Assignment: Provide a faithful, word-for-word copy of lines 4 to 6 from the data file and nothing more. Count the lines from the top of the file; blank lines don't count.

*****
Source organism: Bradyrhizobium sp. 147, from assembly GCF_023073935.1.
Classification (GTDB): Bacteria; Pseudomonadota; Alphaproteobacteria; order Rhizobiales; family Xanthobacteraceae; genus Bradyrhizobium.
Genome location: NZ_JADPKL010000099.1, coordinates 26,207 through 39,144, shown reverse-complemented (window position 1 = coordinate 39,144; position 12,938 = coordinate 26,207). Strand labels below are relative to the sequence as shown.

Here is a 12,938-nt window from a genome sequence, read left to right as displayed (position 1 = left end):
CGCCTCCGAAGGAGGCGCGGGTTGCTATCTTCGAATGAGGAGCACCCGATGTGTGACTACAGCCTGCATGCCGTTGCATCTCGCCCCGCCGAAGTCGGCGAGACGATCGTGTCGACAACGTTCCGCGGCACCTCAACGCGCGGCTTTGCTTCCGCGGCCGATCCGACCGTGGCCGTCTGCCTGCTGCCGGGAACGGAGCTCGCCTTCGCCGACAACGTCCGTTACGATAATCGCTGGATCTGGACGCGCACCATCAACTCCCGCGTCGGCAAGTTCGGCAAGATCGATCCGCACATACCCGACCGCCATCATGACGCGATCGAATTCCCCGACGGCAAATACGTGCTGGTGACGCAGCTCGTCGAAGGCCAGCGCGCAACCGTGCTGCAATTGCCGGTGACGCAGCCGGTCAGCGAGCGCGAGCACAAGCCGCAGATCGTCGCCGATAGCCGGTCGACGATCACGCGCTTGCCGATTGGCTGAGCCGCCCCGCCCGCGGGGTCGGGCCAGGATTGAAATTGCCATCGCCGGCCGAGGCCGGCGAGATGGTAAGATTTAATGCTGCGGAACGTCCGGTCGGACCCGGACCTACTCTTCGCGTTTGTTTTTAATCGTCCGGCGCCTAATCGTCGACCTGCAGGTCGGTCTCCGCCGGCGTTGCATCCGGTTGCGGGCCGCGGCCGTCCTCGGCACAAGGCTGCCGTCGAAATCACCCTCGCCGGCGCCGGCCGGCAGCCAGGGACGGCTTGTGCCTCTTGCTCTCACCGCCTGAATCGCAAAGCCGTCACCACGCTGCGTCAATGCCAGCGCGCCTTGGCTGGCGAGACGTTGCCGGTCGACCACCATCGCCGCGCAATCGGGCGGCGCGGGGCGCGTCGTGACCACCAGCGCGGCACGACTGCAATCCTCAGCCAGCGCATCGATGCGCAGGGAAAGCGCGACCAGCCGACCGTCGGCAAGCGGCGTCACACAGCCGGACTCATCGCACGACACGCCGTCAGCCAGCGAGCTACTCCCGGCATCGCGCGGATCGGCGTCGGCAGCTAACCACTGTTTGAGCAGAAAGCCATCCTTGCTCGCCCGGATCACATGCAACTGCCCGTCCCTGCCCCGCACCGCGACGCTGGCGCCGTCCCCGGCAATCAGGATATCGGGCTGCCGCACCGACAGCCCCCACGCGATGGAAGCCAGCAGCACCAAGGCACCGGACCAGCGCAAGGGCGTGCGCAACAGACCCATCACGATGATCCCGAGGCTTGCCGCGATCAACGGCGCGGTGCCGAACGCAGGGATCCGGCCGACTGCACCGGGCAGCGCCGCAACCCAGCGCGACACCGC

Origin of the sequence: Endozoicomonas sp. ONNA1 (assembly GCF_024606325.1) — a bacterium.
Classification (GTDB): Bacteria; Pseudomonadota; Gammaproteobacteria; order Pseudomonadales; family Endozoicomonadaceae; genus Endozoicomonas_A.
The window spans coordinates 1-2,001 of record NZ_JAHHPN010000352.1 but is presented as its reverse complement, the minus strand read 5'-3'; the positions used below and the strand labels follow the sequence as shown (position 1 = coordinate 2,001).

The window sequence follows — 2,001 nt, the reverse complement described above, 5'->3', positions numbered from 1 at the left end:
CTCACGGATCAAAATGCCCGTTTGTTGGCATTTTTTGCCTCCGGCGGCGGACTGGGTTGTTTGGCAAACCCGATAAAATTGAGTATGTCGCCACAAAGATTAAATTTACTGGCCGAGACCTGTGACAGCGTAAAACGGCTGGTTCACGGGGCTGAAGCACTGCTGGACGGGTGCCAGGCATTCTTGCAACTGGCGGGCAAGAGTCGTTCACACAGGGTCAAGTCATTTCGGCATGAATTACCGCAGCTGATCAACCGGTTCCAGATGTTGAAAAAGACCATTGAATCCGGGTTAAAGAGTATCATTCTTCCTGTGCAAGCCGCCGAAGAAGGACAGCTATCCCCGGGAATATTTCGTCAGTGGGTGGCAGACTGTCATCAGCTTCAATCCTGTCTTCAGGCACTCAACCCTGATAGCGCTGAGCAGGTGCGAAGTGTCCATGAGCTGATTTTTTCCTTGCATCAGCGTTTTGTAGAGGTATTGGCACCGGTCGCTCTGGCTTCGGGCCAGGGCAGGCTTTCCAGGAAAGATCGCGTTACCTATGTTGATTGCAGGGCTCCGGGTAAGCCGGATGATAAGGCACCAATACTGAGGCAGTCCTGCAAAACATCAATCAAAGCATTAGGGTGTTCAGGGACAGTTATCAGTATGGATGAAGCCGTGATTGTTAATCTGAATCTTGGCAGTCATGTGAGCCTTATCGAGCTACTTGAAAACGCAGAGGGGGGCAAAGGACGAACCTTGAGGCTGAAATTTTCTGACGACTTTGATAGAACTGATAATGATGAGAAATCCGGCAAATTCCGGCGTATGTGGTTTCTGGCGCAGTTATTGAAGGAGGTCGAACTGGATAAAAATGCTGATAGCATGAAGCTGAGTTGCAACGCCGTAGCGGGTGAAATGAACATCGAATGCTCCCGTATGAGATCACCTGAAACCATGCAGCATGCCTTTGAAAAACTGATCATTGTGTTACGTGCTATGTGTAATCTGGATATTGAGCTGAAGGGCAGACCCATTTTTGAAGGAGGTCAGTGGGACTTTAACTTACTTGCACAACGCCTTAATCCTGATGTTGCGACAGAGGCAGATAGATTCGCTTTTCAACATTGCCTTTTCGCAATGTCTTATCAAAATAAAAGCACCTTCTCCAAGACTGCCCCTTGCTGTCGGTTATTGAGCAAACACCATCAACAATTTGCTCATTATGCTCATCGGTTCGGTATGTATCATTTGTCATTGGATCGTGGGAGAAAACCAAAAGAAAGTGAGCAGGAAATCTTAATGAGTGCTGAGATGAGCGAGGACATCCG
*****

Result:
Here is a 12,938-nt window from a genome sequence, read left to right as displayed (position 1 = left end):
CGCCTCCGAAGGAGGCGCGGGTTGCTATCTTCGAATGAGGAGCACCCGATGTGTGACTACAGCCTGCATGCCGTTGCATCTCGCCCCGCCGAAGTCGGCGAGACGATCGTGTCGACAACGTTCCGCGGCACCTCAACGCGCGGCTTTGCTTCCGCGGCCGATCCGACCGTGGCCGTCTGCCTGCTGCCGGGAACGGAGCTCGCCTTCGCCGACAACGTCCGTTACGATAATCGCTGGATCTGGACGCGCACCATCAACTCCCGCGTCGGCAAGTTCGGCAAGATCGATCCGCACATACCCGACCGCCATCATGACGCGATCGAATTCCCCGACGGCAAATACGTGCTGGTGACGCAGCTCGTCGAAGGCCAGCGCGCAACCGTGCTGCAATTGCCGGTGACGCAGCCGGTCAGCGAGCGCGAGCACAAGCCGCAGATCGTCGCCGATAGCCGGTCGACGATCACGCGCTTGCCGATTGGCTGAGCCGCCCCGCCCGCGGGGTCGGGCCAGGATTGAAATTGCCATCGCCGGCCGAGGCCGGCGAGATGGTAAGATTTAATGCTGCGGAACGTCCGGTCGGACCCGGACCTACTCTTCGCGTTTGTTTTTAATCGTCCGGCGCCTAATCGTCGACCTGCAGGTCGGTCTCCGCCGGCGTTGCATCCGGTTGCGGGCCGCGGCCGTCCTCGGCACAAGGCTGCCGTCGAAATCACCCTCGCCGGCGCCGGCCGGCAGCCAGGGACGGCTTGTGCCTCTTGCTCTCACCGCCTGAATCGCAAAGCCGTCACCACGCTGCGTCAATGCCAGCGCGCCTTGGCTGGCGAGACGTTGCCGGTCGACCACCATCGCCGCGCAATCGGGCGGCGCGGGGCGCGTCGTGACCACCAGCGCGGCACGACTGCAATCCTCAGCCAGCGCATCGATGCGCAGGGAAAGCGCGACCAGCCGACCGTCGGCAAGCGGCGTCACACAGCCGGACTCATCGCACGACACGCCGTCAGCCAGCGAGCTACTCCCGGCATCGCGCGGATCGGCGTCGGCAGCTAACCACTGTTTGAGCAGAAAGCCATCCTTGCTCGCCCGGATCACATGCAACTGCCCGTCCCTGCCCCGCACCGCGACGCTGGCGCCGTCCCCGGCAATCAGGATATCGGGCTGCCGCACCGACAGCCCCCACGCGATGGAAGCCAGCAGCACCAAGGCACCGGACCAGCGCAAGGGCGTGCGCAACAGACCCATCACGATGATCCCGAGGCTTGCCGCGATCAACGGCGCGGTGCCGAACGCAGGGATCCGGCCGACTGCACCGGGCAGCGCCGCAACCCAGCGCGACACCGC

Origin of the sequence: Endozoicomonas sp. ONNA1 (assembly GCF_024606325.1) — a bacterium.